Today we'll talk about the first couple steps, and then I'll cover the rest next Monday.

Step 1: In the beginning...

You're at step one if:
  • You love writing and you want to do it, but you've never attempted anything outside of an assignment.
  • You have an idea for a story, but you're not sure where to begin.
  • You've written paragraphs or maybe even chapters from time to time, but nothing has really stuck.
  • You have a lot of fun writing, but you want it to be more than just something you mess around with.

Here's what you can work on:

  • Understanding story structure. It's easy to trick yourself into thinking story structure is something you just pick up on, that it's not something you should really worry about. While you likely have absorbed a decent amount of story structure just from reading and watching movies, there's value in understanding why those stories work and how you can do the same for yourself. Jill Williamson will be doing a post soon on the three act structure, or there are wonderful books out there like James Scott Bell's Plot and Structure.
  • Outline the basics of a story. Even if you're a person who prefers to write by the seat of your pants,  jot down a very basic outline. I used to be a seat-of-my-pants girl, but two manuscripts ago I decided I would borrow James Scott Bell's LOCK system. Just plotting out these basics made a huge difference in the strength of my story:
    • Lead Character - who is the main character of this story?
    • Objective - What are they trying to achieve in the story? Your character needs a compelling goal.
    • Confrontation - What kind of problems will arise that prevent the lead character from achieving his/her goal?
    • Knock Out Ending - How will the story end?
  • Try writing your book. If it's not working out the way you thought it would, or you run out of steam, or you get blocked, don't sweat it. There's no shame in setting it aside for a bit and working on something new.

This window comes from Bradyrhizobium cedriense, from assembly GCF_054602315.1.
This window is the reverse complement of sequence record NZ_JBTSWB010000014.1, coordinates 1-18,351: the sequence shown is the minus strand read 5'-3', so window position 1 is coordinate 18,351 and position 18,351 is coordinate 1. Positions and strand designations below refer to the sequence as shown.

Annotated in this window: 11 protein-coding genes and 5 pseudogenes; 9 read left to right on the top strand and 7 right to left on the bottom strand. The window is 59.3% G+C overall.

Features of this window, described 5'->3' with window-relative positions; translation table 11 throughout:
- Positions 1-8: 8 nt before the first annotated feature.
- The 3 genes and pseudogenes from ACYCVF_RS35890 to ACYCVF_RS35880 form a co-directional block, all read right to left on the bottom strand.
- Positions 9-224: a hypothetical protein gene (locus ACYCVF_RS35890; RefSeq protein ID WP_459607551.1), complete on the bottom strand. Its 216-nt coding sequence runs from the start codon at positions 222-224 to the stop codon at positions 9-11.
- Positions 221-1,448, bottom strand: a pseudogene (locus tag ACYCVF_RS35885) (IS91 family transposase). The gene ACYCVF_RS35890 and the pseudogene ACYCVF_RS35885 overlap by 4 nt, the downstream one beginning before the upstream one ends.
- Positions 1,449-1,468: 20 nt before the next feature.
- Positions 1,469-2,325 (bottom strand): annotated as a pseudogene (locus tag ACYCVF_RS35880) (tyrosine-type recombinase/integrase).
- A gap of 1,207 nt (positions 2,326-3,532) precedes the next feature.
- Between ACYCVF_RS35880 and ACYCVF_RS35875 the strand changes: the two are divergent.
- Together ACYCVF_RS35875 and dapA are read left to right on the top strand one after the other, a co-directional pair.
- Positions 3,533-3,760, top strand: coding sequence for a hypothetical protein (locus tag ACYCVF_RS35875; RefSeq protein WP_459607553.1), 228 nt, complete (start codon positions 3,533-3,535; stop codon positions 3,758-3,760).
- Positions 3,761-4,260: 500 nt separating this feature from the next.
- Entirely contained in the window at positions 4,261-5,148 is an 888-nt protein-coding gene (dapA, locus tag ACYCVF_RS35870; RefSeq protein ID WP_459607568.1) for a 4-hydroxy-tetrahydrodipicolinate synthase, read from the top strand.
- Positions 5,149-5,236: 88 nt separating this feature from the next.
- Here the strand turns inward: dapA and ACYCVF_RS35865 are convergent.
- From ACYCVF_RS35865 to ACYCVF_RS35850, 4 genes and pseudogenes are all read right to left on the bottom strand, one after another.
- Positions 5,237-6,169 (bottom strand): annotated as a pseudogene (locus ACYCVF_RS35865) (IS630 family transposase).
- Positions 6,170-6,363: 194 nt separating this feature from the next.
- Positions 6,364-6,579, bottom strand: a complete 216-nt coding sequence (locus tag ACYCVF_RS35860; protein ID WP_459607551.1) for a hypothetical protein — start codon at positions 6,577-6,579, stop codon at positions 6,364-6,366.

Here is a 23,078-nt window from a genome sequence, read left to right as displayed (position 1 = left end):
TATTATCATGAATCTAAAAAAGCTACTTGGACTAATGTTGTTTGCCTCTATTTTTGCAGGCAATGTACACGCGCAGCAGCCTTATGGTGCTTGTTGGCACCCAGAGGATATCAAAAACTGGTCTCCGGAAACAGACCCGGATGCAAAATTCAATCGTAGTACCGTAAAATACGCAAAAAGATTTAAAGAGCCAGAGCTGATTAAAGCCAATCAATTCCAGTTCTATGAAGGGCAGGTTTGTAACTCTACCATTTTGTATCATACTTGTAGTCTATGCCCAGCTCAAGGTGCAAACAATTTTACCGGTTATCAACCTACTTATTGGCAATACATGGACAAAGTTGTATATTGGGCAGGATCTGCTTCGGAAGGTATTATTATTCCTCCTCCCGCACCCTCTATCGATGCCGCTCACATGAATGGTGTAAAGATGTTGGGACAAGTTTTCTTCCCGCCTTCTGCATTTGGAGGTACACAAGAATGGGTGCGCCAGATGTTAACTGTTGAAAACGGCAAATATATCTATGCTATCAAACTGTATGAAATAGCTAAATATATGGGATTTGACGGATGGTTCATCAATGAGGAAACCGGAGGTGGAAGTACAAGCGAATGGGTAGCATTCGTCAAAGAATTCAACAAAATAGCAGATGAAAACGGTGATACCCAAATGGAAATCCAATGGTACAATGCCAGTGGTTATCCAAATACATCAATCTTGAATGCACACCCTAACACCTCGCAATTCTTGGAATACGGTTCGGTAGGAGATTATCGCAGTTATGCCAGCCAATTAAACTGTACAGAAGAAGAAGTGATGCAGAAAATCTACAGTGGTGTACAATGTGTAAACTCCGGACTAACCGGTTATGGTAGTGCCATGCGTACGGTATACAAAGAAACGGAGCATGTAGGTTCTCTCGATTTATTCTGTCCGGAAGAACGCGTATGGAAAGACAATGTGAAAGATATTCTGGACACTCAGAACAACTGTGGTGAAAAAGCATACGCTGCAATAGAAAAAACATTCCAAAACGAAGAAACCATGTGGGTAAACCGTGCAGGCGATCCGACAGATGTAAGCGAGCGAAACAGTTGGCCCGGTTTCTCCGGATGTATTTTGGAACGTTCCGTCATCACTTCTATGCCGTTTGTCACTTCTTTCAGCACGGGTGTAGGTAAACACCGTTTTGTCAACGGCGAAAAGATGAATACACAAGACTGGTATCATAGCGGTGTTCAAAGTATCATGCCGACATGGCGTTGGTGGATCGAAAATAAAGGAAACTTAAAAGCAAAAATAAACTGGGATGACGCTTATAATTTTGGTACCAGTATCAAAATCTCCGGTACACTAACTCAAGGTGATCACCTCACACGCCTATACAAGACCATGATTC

What it's not yet time for: Worrying about making it publishable or worrying about what others will think of it. 

Step Two: Write a full manuscript. But don't pay attention to the word count.

Maybe that seems like it shouldn't be step two, but the more I reflect on my journey, the clearer I see that it really is.

Going back to my husband and his running. Ben ran in his first marathon last April. Leading up to his race, he'd gradually increased how much he ran. The first time he ran thirteen miles, he was exhausted. But during his next long run, when he ran fifteen, he felt great for the first thirteen. The last two were the hardest. After that his long run was eighteen miles. He felt great for fifteen, then struggled for the last few.

Writing a novel will never feel easy - same as running 15 miles will never feel like a jog around the block - but good training makes a difference. And until you write a full story, you won't get better at crafting full stories. Make sense?

What it's not yet time for: Paying attention to the word count. My first "novel" that I finished was actually around 30,000 words. It had an ending, but it wasn't much of one. In general it was a lousy book, but I had learned a lot. My next book was 62,000 words. Still horribly written, but I was getting better at developing my premises into big enough ideas.

On Monday we'll continue our progressive checklist. Want to help out? Leave a comment saying where YOU are in your writing journey!

Tuesday, August 14, 2012

Writing Scenes and Sequels

by Jill Williamson

In Dwight Swain’s book, Techniques of the SellingWriter, he teaches about scenes and sequels. Try not to get confused. Really, a scene is a scene. But Mr. Swain is clever in explaining how types of scenes should rotate. So he calls one type of scene a scene, and he calls the other type of scene a sequel.

According to Mr. Swain, a scene is made up of three things that should happen in this, logical order:

1. Goal- This is what your character wants at the start of the scene
2. Conflict- But something starts to thwart that goal